In honor of Black History Month, this month we will be featuring blog posts from some of our educators who discuss topics like race, intersectionality, and language and how it intertwines with sexual violence prevention. [Blog 1 out of 6.]
RACISM IS HAPPENING, I THINK,
By DeRante Parker
When it comes to Black History and Interpersonal Violence, black people have been on the receiving end of that violence. However, people were taught to believe that black people have been on the giving end of that violence. Perhaps, in order to justify racism, many people needed to believe that black people were violent. And so today we have this lingering belief that black people are indeed violent. Not all people believe this. But some do.
Then we have confusion. A kind of confusion that only racism can create. Sometimes I must ask myself, is racism occurring at this moment? Because sometimes I’m confused. Is this happening to me because of what I did or how I look? By the way, I identify as an African American male. I understand that racism makes it easier for some to believe that a black person is guilty of a crime for which he or she is accused. But I also know that the trauma of racism creates a kind of bond and loyalty among black people; that makes it harder to believe that a black person is guilty of a crime.
I work as an educator in sexual violence prevention. I work with Soldiers in basic training. In this training, I portray a character by the name of Aaron Parker. Aaron has been accused of committing sexual assault against a woman named Nikki. I portray that character by telling his side of the story and I try to convince the audience that he did not rape Nikki. He definitely did it and it was completely his fault. Fortunately, most people in the audience can see that fact.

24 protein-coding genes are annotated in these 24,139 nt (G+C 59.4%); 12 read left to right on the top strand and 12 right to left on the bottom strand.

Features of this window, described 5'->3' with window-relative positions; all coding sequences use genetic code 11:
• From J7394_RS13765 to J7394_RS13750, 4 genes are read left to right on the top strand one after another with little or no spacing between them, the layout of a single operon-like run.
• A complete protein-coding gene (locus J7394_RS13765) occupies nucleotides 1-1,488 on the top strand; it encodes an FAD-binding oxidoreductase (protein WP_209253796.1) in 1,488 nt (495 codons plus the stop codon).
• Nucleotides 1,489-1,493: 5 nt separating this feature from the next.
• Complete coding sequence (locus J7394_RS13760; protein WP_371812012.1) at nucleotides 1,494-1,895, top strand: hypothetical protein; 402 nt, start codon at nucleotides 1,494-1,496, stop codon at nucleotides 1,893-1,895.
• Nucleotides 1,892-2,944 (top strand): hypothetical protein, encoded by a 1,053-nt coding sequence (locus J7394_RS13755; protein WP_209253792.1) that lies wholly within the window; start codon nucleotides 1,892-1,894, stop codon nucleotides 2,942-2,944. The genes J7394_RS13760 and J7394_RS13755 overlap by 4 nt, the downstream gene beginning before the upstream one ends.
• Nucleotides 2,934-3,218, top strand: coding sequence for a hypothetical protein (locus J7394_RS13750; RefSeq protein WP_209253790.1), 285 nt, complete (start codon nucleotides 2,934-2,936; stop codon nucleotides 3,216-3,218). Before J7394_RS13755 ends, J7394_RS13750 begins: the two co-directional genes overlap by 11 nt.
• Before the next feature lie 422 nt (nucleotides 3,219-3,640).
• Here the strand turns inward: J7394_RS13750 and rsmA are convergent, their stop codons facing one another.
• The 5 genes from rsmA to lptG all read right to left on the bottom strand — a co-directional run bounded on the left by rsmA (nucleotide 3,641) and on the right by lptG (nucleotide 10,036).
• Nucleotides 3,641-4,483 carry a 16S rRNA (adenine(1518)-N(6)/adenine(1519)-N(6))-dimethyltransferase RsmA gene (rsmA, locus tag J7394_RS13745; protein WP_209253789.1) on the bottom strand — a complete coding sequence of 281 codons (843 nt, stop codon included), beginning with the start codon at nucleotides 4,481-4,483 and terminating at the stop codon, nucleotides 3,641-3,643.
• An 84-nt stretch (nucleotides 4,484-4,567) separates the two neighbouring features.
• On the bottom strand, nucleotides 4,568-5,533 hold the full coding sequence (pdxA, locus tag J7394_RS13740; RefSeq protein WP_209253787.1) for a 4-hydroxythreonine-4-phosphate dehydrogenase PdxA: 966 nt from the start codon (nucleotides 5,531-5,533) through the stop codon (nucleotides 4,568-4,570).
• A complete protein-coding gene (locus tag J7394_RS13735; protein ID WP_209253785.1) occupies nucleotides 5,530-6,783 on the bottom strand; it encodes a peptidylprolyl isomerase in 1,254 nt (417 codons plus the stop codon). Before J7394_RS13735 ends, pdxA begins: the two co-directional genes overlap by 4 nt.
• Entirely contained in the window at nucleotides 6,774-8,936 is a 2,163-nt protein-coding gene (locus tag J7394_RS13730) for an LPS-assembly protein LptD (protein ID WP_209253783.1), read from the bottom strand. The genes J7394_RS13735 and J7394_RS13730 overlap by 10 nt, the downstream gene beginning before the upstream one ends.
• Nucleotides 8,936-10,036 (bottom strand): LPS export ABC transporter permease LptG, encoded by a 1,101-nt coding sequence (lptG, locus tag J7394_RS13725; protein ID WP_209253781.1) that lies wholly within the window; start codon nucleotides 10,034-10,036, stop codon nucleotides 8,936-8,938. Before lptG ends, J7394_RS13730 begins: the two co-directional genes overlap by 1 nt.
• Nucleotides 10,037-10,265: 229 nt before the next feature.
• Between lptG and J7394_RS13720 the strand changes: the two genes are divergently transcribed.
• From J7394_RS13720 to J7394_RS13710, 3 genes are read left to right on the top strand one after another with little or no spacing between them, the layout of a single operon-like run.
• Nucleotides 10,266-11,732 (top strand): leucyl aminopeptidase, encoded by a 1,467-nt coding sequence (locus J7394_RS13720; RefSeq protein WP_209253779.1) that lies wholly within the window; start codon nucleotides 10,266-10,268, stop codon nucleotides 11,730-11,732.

Since I am portraying this role, it stands to reason that some people might see Aaron as black. And maybe this is the cause as to why some people will easily see him as guilty. But maybe this is the reason why some will see him as not guilty. Are they experiencing the kind of confusion that only racism can create? Do they start to categorize me along with other black men who are accused of sexual assault? Is this one of the reasons why the audience frequently brings up false accusations? People yell out Kobe or Bill Cosby as an example of the “falsely accused.” Some say that black men are often being attacked and targeted because of their success. Some have even asked, “why do we seem to hear so much more about the black people in the news and rarely hear about anyone else?”
I love to educate for reasons like this because my hope is to validate their experience and yet to clear the confusion. The belief that people lie about being victims of sexual assault is already a huge myth in our culture. Then, when a black man is accused of sexual assault, the interpersonal violence against black people throughout history, adds to that myth. And for the black person, it is an agonizing experience to not really know if these moments are racist or if something else is going on. The truth of the matter is, we are in fact experiencing racism, but the racism does not make the accusation false. The racism that we are experiencing is that black people are not the only ones perpetrating this crime. In other words, it is not that we should talk less about black men, but that we should talk more about everyone else.
It is super rare for someone to lie about sexual assault. And so, my hope is that our audiences will learn to trust that the authorities will find the truth, and to just choose to support survivors. I am grateful, as a black educator on sexual violence prevention, that I can empathize with my audiences, and that I can help navigate through the confusion. The kind of confusion that only racism can create.
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